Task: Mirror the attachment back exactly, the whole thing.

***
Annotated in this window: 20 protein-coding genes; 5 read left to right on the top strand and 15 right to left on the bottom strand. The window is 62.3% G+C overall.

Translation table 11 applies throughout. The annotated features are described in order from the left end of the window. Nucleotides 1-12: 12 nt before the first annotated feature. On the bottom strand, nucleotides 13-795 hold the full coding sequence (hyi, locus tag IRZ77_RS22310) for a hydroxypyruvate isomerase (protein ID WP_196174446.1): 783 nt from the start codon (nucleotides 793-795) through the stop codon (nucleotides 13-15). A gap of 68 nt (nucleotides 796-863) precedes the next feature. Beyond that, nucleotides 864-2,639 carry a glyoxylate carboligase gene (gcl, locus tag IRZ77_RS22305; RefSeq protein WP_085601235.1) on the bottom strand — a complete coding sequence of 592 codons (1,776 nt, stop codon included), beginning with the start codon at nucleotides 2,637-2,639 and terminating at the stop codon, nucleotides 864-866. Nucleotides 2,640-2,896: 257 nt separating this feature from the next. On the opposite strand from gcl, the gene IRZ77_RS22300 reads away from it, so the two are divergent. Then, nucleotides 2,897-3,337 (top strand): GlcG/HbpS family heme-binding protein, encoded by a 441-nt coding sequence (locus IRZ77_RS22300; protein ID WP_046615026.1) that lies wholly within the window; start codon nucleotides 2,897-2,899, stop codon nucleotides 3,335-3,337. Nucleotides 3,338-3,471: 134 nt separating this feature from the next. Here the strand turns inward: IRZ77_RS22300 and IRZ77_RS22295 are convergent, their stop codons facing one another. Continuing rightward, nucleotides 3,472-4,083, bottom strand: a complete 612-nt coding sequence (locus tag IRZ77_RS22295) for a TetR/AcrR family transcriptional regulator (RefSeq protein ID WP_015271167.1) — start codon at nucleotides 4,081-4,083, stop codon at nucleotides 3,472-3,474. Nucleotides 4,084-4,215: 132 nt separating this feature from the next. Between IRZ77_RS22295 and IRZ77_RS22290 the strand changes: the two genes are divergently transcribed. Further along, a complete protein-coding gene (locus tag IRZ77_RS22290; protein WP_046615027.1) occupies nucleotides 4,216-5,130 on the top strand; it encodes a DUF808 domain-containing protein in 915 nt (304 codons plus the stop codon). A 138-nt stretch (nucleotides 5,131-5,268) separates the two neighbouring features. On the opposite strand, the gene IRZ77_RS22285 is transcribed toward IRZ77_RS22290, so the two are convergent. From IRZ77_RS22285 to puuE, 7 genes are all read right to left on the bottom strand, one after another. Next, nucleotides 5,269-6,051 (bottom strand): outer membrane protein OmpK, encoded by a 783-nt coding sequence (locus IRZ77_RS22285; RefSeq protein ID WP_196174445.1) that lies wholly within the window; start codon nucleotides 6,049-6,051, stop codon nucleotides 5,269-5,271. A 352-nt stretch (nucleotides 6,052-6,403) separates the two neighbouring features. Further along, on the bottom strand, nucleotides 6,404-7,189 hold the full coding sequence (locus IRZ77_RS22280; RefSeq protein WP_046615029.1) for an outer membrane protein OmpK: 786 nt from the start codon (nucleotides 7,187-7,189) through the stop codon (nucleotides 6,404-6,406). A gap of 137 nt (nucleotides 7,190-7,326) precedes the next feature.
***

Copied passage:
Annotated in this window: 20 protein-coding genes; 5 read left to right on the top strand and 15 right to left on the bottom strand. The window is 62.3% G+C overall.

Translation table 11 applies throughout. The annotated features are described in order from the left end of the window. Nucleotides 1-12: 12 nt before the first annotated feature. On the bottom strand, nucleotides 13-795 hold the full coding sequence (hyi, locus tag IRZ77_RS22310) for a hydroxypyruvate isomerase (protein ID WP_196174446.1): 783 nt from the start codon (nucleotides 793-795) through the stop codon (nucleotides 13-15). A gap of 68 nt (nucleotides 796-863) precedes the next feature. Beyond that, nucleotides 864-2,639 carry a glyoxylate carboligase gene (gcl, locus tag IRZ77_RS22305; RefSeq protein WP_085601235.1) on the bottom strand — a complete coding sequence of 592 codons (1,776 nt, stop codon included), beginning with the start codon at nucleotides 2,637-2,639 and terminating at the stop codon, nucleotides 864-866. Nucleotides 2,640-2,896: 257 nt separating this feature from the next. On the opposite strand from gcl, the gene IRZ77_RS22300 reads away from it, so the two are divergent. Then, nucleotides 2,897-3,337 (top strand): GlcG/HbpS family heme-binding protein, encoded by a 441-nt coding sequence (locus IRZ77_RS22300; protein ID WP_046615026.1) that lies wholly within the window; start codon nucleotides 2,897-2,899, stop codon nucleotides 3,335-3,337. Nucleotides 3,338-3,471: 134 nt separating this feature from the next. Here the strand turns inward: IRZ77_RS22300 and IRZ77_RS22295 are convergent, their stop codons facing one another. Continuing rightward, nucleotides 3,472-4,083, bottom strand: a complete 612-nt coding sequence (locus tag IRZ77_RS22295) for a TetR/AcrR family transcriptional regulator (RefSeq protein ID WP_015271167.1) — start codon at nucleotides 4,081-4,083, stop codon at nucleotides 3,472-3,474. Nucleotides 4,084-4,215: 132 nt separating this feature from the next. Between IRZ77_RS22295 and IRZ77_RS22290 the strand changes: the two genes are divergently transcribed. Further along, a complete protein-coding gene (locus tag IRZ77_RS22290; protein WP_046615027.1) occupies nucleotides 4,216-5,130 on the top strand; it encodes a DUF808 domain-containing protein in 915 nt (304 codons plus the stop codon). A 138-nt stretch (nucleotides 5,131-5,268) separates the two neighbouring features. On the opposite strand, the gene IRZ77_RS22285 is transcribed toward IRZ77_RS22290, so the two are convergent. From IRZ77_RS22285 to puuE, 7 genes are all read right to left on the bottom strand, one after another. Next, nucleotides 5,269-6,051 (bottom strand): outer membrane protein OmpK, encoded by a 783-nt coding sequence (locus IRZ77_RS22285; RefSeq protein ID WP_196174445.1) that lies wholly within the window; start codon nucleotides 6,049-6,051, stop codon nucleotides 5,269-5,271. A 352-nt stretch (nucleotides 6,052-6,403) separates the two neighbouring features. Further along, on the bottom strand, nucleotides 6,404-7,189 hold the full coding sequence (locus IRZ77_RS22280; RefSeq protein WP_046615029.1) for an outer membrane protein OmpK: 786 nt from the start codon (nucleotides 7,187-7,189) through the stop codon (nucleotides 6,404-6,406). A gap of 137 nt (nucleotides 7,190-7,326) precedes the next feature.